Ipid national head of investigations Matthews Sesoko said its KwaZulu-Natal office was woefully understaffed but denied allegations of corruption. Ipid head Robert McBride was at the Moerane Commission on Wednesday but did not testify. Picture: Archives
The Independent Police Investigative Directorate (Ipid) is inundated with outstanding cases, the directorate’s national head of investigations Matthews Sesoko said on Wednesday.
Sesoko was testifying before the Moerane Commission which is investigating political killings in KwaZulu-Natal.
Ipid appeared before the commission to respond to allegations that its KwaZulu-Natal team was “dysfunctional” and unable to solve cases of police officers who were colluding in various crimes. Such alleged crimes include supplying firearms which were then used to commit murders at Glebelands Hostel in Umlazi.
Ipid executive director Robert McBride was present, although he did not testify but assisted Sesoko with information.
Sesoko said since the directorate was established in 2012 to replace the defunct  Independent Complaints Directorate (ICD) it has been experiencing challenges because of an insufficient budget and a lack of investigating officers.
“This has been a problem, and it had been raised at different forums such as the portfolio committee on police and treasury and at Scopa (Parliament’s standing committee on public accounts),” he said.
He said police Minister Fikile Mbalula had acknowledged the problem and promised to intervene.
He said Ipid recently went to Britain on a fact finding mission to see how similar bodies operate there.
Sesoko said KwaZulu-Natal has only two investigators, operating in Durban and Empangeni in Northern KwaZulu-Natal. He said as a result of the lack of funding, the Empangeni office would be shut down in the next few months. He said the two officers have to travel all over the province conducting investigations and also appear in various courts to testify.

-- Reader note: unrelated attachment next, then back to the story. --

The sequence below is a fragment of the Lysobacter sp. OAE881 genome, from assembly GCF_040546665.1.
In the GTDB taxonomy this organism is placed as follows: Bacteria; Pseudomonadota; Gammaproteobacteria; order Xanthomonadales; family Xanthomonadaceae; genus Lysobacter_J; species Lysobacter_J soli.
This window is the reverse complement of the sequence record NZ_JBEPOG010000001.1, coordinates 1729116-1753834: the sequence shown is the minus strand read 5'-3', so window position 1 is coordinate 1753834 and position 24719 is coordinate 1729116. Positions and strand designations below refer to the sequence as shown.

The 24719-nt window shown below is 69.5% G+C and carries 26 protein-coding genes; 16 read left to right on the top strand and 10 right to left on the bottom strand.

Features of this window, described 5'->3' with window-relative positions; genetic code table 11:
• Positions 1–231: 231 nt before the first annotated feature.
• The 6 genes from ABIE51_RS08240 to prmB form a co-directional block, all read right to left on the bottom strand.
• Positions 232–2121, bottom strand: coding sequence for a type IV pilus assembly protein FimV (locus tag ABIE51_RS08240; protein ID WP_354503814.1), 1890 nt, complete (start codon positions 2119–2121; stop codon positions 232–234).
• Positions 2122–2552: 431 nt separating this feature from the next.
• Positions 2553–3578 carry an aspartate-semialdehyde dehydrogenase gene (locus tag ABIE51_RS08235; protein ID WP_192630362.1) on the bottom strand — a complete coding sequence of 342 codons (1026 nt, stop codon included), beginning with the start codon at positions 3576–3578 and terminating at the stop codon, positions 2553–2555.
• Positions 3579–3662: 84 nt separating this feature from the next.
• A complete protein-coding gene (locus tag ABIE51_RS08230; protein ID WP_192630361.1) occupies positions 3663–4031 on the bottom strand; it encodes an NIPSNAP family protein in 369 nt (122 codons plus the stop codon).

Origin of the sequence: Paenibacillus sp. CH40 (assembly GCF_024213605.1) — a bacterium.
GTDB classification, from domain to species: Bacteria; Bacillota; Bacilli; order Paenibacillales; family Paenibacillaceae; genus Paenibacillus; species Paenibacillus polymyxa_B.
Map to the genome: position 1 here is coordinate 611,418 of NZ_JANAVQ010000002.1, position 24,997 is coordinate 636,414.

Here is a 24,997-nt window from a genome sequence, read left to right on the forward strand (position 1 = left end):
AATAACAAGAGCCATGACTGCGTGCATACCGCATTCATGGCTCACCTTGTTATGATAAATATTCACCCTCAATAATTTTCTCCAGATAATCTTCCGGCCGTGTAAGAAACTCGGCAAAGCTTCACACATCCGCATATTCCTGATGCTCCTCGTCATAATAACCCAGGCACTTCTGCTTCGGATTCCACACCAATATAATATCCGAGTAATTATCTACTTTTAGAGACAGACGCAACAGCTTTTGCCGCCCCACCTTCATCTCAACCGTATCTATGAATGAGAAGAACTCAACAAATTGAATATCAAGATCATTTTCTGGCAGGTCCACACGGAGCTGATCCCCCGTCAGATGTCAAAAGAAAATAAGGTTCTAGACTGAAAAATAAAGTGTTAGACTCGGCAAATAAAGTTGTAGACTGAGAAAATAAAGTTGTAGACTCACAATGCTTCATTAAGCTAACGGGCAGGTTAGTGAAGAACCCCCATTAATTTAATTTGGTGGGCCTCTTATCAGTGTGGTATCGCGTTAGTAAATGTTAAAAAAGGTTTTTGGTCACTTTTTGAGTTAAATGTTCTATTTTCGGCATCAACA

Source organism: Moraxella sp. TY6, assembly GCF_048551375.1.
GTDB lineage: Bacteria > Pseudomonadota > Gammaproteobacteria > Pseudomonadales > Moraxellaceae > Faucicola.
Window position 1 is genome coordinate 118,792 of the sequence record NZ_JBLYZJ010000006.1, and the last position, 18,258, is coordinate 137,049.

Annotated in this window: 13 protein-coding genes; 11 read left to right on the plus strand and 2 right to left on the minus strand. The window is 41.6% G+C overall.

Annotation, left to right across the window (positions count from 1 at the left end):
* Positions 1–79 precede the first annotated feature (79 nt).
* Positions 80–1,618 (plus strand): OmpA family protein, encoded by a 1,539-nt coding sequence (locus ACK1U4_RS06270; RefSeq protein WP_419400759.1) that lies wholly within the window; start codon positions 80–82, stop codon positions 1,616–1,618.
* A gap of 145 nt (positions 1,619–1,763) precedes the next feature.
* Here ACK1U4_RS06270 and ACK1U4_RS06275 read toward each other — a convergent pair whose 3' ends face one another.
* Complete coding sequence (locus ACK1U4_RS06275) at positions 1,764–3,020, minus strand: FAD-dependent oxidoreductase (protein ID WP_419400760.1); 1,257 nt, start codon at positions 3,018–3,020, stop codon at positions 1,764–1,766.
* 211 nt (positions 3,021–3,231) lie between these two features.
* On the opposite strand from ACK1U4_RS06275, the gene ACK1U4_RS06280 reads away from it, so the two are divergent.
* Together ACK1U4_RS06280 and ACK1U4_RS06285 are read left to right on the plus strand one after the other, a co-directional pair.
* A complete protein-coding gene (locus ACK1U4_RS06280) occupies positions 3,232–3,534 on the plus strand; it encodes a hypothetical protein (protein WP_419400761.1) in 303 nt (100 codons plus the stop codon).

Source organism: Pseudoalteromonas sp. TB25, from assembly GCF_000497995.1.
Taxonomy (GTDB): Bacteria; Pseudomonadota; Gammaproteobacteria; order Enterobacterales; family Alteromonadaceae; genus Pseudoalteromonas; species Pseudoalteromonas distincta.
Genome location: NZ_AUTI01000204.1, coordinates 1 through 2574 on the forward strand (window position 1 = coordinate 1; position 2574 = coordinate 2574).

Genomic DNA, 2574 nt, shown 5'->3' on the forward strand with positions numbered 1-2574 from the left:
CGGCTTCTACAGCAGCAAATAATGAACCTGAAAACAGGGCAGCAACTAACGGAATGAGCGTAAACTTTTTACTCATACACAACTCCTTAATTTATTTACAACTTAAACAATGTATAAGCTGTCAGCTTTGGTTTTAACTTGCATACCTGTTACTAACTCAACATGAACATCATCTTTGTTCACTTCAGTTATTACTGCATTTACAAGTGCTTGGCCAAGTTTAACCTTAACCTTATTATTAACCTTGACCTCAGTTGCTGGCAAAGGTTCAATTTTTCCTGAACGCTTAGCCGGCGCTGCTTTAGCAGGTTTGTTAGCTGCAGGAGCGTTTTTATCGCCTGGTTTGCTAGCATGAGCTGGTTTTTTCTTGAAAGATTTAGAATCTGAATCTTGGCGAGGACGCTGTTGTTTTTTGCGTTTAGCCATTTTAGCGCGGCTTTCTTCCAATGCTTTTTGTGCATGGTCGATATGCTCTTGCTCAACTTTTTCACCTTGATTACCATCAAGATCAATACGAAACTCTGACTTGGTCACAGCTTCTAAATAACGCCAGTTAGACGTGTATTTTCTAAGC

Sesoko was responding to Ipid ethics manager Amar Maharaj who told the commission in August that corruption and a lack of discipline within the organisation had rendered it dysfunctional.
Maharaj had told the commission that Ipid’s mission was to “to kill (investigation) files”.
Sesoko said Maharaj would be facing disciplinary action for appearing before the commission without the permission of the Ipid management.  
“We confirm that there are issues in the KZN offices that need to be addressed, but it is wrong to characterise the office as being dysfunctional,” he said.
He said the organisation had chosen to save its resources by prioritising cases of murder, corruption and rape against police officers.
One of the commissioners, Advocate Vasu Gounden, said Ipid had to answer for itself before the commission because Maharaj had painted a picture of a country “where I as a citizen cannot even rely on police to protect me, and cannot rely on the Ipid to investigate the police.”